Your commentary is very meaningful to me. You are both so clever that I..I..really am in awe.

    Thank you for setting me straight on everything. From now on I will read Drake and Martin and enjoy them. Whew – dodged a bullet then with my happy bunny FANTASY reading. Thanks fellas.

  • http://www.elitistpig.com Dave Nalle

    So you’re squeamish. That’s not a sin. No need to get all sarcastic about it. I liked the first few books in the Drake series but got bored. I didn’t notice much gore in them. As for the Martin books, they’re much better, but badguys being evil and monstrous doesn’t put me in a tizzy.

    Like Buck earlier I’d love to hear some examples of fantasy you DO like. Have you ever read Martha Wells or Paula Volsky? They’re about as far from Drake as you can get.

    Dave

  • Amita

    Hi Dave, I give as I get – nothing more nothing less. And even though I don’t feel the atmosphere here is that friendly I will list some of my favorites:

    Elizabeth Haydon: Symphony of the Ages series

    Guy Gavriel Kay: Tigana, The Lions of al-Rassan, Sarantine Mosiac duology, Song for Arbonne, some parts of the Fionavar Tapestry

    Carol Berg: Transformation, Restoration, The Bridge of D’Arnath series

    Phillip Pullman: His Dark Materials trilogy

    Tad Williams: Memory, Sorrow & Thorn series

    Kate Forsyth: The Witches of Eileanan series

  • http://victorplenty.blogspot.com Victor Plenty

    If you’re vicious in critiquing the work of a popular author, be prepared to deal with people who are unhappy about that. Be prepared to deal with sharper unhappiness if some of your critiques are demonstrably inaccurate (For example, if you claim the author writes under a pen name, find out whether or not that’s true before attacking them for it.)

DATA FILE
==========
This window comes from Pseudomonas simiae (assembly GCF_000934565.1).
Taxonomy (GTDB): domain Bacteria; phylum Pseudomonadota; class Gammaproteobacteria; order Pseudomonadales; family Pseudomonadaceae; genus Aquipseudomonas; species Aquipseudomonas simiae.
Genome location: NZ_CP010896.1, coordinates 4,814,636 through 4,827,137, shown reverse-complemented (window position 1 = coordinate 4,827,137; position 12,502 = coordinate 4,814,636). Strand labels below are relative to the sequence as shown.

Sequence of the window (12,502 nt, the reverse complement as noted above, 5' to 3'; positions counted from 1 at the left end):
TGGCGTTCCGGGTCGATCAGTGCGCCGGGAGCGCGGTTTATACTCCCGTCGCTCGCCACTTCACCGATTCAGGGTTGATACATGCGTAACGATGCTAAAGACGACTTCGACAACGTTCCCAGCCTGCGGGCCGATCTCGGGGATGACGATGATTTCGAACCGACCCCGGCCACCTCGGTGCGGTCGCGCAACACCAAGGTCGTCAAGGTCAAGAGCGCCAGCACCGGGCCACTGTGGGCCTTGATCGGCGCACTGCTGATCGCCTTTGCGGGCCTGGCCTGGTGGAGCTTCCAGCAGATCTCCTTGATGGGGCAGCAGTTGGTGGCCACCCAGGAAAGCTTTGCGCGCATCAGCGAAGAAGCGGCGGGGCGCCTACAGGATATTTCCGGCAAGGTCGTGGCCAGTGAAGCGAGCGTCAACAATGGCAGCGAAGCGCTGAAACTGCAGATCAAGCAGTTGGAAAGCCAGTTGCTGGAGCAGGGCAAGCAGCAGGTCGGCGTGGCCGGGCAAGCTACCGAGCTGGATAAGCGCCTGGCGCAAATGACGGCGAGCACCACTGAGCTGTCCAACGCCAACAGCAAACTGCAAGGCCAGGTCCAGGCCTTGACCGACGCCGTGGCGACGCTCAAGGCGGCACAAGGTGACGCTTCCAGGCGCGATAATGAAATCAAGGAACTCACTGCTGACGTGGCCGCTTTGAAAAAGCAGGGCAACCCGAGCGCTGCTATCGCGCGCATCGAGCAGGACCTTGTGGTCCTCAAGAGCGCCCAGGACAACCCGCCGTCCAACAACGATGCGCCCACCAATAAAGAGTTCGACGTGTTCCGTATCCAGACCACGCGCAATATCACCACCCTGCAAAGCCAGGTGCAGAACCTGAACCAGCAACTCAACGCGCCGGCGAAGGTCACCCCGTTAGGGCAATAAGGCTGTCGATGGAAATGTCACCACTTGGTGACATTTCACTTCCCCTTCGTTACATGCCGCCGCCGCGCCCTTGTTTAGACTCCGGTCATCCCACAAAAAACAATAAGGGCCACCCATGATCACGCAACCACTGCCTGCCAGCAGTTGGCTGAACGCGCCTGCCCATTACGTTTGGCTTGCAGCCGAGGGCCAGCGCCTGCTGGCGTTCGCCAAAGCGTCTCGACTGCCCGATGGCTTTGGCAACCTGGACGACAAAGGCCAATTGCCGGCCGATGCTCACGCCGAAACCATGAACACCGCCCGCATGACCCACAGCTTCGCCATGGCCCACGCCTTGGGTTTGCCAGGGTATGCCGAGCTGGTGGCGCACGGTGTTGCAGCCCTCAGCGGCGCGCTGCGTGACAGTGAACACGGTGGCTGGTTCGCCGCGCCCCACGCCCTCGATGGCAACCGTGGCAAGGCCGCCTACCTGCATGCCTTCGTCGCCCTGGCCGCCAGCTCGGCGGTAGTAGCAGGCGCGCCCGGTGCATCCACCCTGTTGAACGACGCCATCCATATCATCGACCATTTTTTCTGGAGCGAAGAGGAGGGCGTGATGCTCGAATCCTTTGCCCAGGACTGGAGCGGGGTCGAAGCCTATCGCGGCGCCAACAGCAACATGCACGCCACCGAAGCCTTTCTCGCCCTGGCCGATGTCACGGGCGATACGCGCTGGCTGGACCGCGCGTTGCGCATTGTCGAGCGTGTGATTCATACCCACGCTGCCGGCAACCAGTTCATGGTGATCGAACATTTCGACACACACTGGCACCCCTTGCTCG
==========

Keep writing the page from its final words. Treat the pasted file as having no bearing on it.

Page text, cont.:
In comment 9 you state there are many reasons to read books. Yet your review fails to acknowledge this, setting you up for an unfriendly reception from any author’s fans.

    I was a bit irked with you myself, although not a rabid fan of all of Drake’s work, until Mr. Nalle finally managed to get you to state your high opinion of Guy Gavriel Kay (among others). If you can perceive the greatness of Kay, you can’t be all bad, even if you are one of those people who insist on misspelling the word “magic” at every opportunity.

  • http://www.elitistpig.com Dave Nalle

    I prefer to call it ‘magique’ myself.

    As for her choice of authors, it does say a lot about her preferences. I kind of like Kay myself. Same for Williams and Pullman. But they’re of an entirely different branch of fantasy, one which is much more passive and ‘high concept’ than Drake or Martin. More in the tradition of Peake or Eddison rather than Howard or de Camp.

    Dave

  • Amita

    Victor,

    I said it sounded like a pen name. Yeah, the inference was there but I mean really. Talk about picking on innuendo. I just said I hate pen names. That was not necessarily an attack as much as opinion.

    My review is not about why I read books but focused on this one book. I am frankly stunned that all these David Drake admirers have come out of the woodwork when on Amazon this book rates only THREE STARS and the reviews are abysmal (even the good ones are not too impressed).

    As for Kay – he is my favorite author; I have read his unfortunately small body of work time and time again. His stories engage me, overwhelm me and often wrench an emotional reaction out of me that leaves me stunned and amazed. Pardon me, I am gushing.

    In the future I will try to temper my criticisms with more examples.

  • http://victorplenty.blogspot.com Victor Plenty

    I’d say Kay bridges the categories better than any other author I’ve read, particularly in his later works. That is, while definitely deserving the title of “high fantasy,” he also paints true to life characters who develop in realistic ways, unlike Tolkien or Eddison (can’t say much about Peake, as I haven’t yet read any of his work).